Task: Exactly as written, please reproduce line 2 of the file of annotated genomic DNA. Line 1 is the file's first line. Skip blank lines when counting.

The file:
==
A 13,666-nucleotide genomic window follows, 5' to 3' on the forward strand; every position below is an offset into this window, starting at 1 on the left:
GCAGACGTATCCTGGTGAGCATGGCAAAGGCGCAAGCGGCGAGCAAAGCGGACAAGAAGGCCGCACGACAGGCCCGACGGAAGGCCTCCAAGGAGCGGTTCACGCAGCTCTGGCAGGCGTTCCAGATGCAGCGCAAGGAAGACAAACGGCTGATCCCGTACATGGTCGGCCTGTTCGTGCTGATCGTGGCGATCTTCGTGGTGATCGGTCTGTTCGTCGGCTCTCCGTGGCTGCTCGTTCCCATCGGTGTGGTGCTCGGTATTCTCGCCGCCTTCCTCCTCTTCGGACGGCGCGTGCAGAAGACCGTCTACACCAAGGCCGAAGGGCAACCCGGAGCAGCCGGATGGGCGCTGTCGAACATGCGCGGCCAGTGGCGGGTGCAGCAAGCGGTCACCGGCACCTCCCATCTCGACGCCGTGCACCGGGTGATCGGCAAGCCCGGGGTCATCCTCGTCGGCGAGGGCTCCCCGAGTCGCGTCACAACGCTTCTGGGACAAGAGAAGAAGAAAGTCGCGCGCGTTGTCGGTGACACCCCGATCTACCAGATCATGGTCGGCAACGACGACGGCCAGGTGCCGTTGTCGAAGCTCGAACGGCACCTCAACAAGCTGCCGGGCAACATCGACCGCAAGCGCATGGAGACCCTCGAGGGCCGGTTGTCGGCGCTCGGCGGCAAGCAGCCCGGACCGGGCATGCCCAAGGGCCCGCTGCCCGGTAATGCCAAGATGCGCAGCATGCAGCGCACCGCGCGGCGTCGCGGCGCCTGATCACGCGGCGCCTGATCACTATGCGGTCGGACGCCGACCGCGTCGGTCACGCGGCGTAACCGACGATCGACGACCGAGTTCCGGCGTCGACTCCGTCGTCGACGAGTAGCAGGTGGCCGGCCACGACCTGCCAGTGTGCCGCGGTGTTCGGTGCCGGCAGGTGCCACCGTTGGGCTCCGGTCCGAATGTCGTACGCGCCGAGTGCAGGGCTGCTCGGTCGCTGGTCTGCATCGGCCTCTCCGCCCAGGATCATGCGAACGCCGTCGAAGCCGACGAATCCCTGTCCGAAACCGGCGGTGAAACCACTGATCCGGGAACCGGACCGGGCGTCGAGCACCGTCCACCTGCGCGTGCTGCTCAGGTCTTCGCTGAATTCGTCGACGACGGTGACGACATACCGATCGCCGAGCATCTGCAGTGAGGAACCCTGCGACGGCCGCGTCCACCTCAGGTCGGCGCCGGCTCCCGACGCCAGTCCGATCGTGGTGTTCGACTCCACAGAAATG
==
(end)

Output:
GCAGACGTATCCTGGTGAGCATGGCAAAGGCGCAAGCGGCGAGCAAAGCGGACAAGAAGGCCGCACGACAGGCCCGACGGAAGGCCTCCAAGGAGCGGTTCACGCAGCTCTGGCAGGCGTTCCAGATGCAGCGCAAGGAAGACAAACGGCTGATCCCGTACATGGTCGGCCTGTTCGTGCTGATCGTGGCGATCTTCGTGGTGATCGGTCTGTTCGTCGGCTCTCCGTGGCTGCTCGTTCCCATCGGTGTGGTGCTCGGTATTCTCGCCGCCTTCCTCCTCTTCGGACGGCGCGTGCAGAAGACCGTCTACACCAAGGCCGAAGGGCAACCCGGAGCAGCCGGATGGGCGCTGTCGAACATGCGCGGCCAGTGGCGGGTGCAGCAAGCGGTCACCGGCACCTCCCATCTCGACGCCGTGCACCGGGTGATCGGCAAGCCCGGGGTCATCCTCGTCGGCGAGGGCTCCCCGAGTCGCGTCACAACGCTTCTGGGACAAGAGAAGAAGAAAGTCGCGCGCGTTGTCGGTGACACCCCGATCTACCAGATCATGGTCGGCAACGACGACGGCCAGGTGCCGTTGTCGAAGCTCGAACGGCACCTCAACAAGCTGCCGGGCAACATCGACCGCAAGCGCATGGAGACCCTCGAGGGCCGGTTGTCGGCGCTCGGCGGCAAGCAGCCCGGACCGGGCATGCCCAAGGGCCCGCTGCCCGGTAATGCCAAGATGCGCAGCATGCAGCGCACCGCGCGGCGTCGCGGCGCCTGATCACGCGGCGCCTGATCACTATGCGGTCGGACGCCGACCGCGTCGGTCACGCGGCGTAACCGACGATCGACGACCGAGTTCCGGCGTCGACTCCGTCGTCGACGAGTAGCAGGTGGCCGGCCACGACCTGCCAGTGTGCCGCGGTGTTCGGTGCCGGCAGGTGCCACCGTTGGGCTCCGGTCCGAATGTCGTACGCGCCGAGTGCAGGGCTGCTCGGTCGCTGGTCTGCATCGGCCTCTCCGCCCAGGATCATGCGAACGCCGTCGAAGCCGACGAATCCCTGTCCGAAACCGGCGGTGAAACCACTGATCCGGGAACCGGACCGGGCGTCGAGCACCGTCCACCTGCGCGTGCTGCTCAGGTCTTCGCTGAATTCGTCGACGACGGTGACGACATACCGATCGCCGAGCATCTGCAGTGAGGAACCCTGCGACGGCCGCGTCCACCTCAGGTCGGCGCCGGCTCCCGACGCCAGTCCGATCGTGGTGTTCGACTCCACAGAAATG